What Counts as Wrongful Death? More Than You’d Think

Losing a loved one is always difficult. Grieving is hard, even when a loved one’s death was expected. If you’ve lost someone close to you in an accident, however, you’re going through a uniquely painful experience. Not only have you lost someone before their time, but you also have to live with the knowledge that their loss wasn’t necessary. That’s why wrongful death lawsuits exist.

What Is Wrongful Death?

Wrongful death claims are civil lawsuits that the survivors of a deceased person can file. These claims can be filed against individuals or entities who may have acted negligently or maliciously and caused the deceased’s death. If the court finds the defendant guilty, they order the defendant to pay monetary damages for the deceased’s loss, including the loss of their financial and emotional support for the survivors.

For a wrongful death lawsuit to succeed, the plaintiff needs to prove four things:

  • That a person died
  • That this death was caused by someone else’s negligence or intent to cause harm
  • That the deceased’s surviving family members are suffering monetary loss as a result of the death
  • That a personal representative for the decedent’s estate has been appointed

If these four elements are proven, then the defendant should be found liable .

What Is The Difference Between Murder and Wrongful Death?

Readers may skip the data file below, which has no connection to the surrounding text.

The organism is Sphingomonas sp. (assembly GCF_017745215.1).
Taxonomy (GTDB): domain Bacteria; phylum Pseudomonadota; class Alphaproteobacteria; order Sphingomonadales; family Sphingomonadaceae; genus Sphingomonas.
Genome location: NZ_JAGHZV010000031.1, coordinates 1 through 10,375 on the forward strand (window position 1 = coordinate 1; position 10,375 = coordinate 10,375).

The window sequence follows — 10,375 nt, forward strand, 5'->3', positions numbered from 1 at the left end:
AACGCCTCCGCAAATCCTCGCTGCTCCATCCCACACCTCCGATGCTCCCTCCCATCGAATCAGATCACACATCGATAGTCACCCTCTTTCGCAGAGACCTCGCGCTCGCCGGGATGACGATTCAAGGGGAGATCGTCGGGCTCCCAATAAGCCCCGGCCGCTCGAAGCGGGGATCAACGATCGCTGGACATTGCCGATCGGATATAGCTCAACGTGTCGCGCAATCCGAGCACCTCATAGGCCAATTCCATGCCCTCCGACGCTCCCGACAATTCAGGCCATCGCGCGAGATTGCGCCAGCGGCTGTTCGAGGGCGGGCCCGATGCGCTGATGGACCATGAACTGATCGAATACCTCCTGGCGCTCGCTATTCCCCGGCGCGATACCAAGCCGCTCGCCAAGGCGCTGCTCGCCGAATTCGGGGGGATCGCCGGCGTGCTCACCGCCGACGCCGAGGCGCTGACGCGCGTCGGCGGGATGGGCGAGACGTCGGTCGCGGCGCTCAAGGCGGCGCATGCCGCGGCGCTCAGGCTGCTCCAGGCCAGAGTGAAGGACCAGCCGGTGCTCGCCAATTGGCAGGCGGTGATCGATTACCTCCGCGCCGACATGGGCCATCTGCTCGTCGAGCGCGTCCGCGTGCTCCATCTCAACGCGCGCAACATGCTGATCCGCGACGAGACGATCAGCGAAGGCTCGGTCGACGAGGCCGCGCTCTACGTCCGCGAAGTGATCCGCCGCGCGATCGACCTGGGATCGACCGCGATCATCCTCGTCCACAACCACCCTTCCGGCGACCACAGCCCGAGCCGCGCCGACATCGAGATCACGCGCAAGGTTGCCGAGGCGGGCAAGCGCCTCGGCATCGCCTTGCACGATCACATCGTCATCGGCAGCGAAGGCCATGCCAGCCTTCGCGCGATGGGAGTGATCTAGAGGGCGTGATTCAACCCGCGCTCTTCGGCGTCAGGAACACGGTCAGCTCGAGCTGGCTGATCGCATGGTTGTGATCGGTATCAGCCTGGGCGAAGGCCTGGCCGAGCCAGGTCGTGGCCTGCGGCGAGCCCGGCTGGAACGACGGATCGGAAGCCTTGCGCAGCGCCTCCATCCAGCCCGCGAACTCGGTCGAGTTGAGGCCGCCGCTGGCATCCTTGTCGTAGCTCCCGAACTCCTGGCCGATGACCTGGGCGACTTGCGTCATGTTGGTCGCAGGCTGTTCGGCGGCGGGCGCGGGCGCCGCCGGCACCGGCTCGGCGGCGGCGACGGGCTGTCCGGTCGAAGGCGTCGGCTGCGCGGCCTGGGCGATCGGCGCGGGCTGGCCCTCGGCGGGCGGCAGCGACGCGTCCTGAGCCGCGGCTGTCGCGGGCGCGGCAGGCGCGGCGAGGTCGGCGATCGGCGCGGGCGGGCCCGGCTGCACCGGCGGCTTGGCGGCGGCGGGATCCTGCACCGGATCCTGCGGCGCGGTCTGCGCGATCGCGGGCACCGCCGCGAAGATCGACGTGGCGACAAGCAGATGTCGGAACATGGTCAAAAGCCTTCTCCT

First off, murder is a criminal matter and is decided in criminal courts while wrongful death lawsuits are civil cases. For example, murder and manslaughter are criminal charges that can be pressed by the state. A criminal charge for causing someone’s death can lead to severe penalties, including years in prison and significant fines. However, the burden of proof for a criminal charge is quite high – it must be shown that the accused person was responsible for the death “beyond a reasonable doubt.” In cases where a corporation was responsible for a death or evidence is not entirely conclusive, criminal charges may not lead to a conviction.

That’s why civil cases occur. A deceased person’s loved ones can sue a corporation or individual for “wrongful death” if they believe that death resulted from negligence or malice. The burden of proof in civil cases is lower; the plaintiff must provide a “preponderance of evidence,” or show that their claim is more likely to be true than false.

Both a criminal and a civil case can proceed at the same time for the same death, and a wrongful death lawsuit can determine that the accused is liable even if the criminal case doesn’t lead to a conviction. The most famous example of this

What Counts as Wrongful Death?

Wrongful death is relatively vague and for a good reason. This type of lawsuit is intended to cover a wide variety of potential circumstances. If someone else’s action or inaction causes a person’s death, and it could have been avoided by taking a reasonable amount of care, then that person’s death was “wrongful.” The person or entity who acted negligently can be found liable for the death, and the deceased’s survivors have grounds to sue.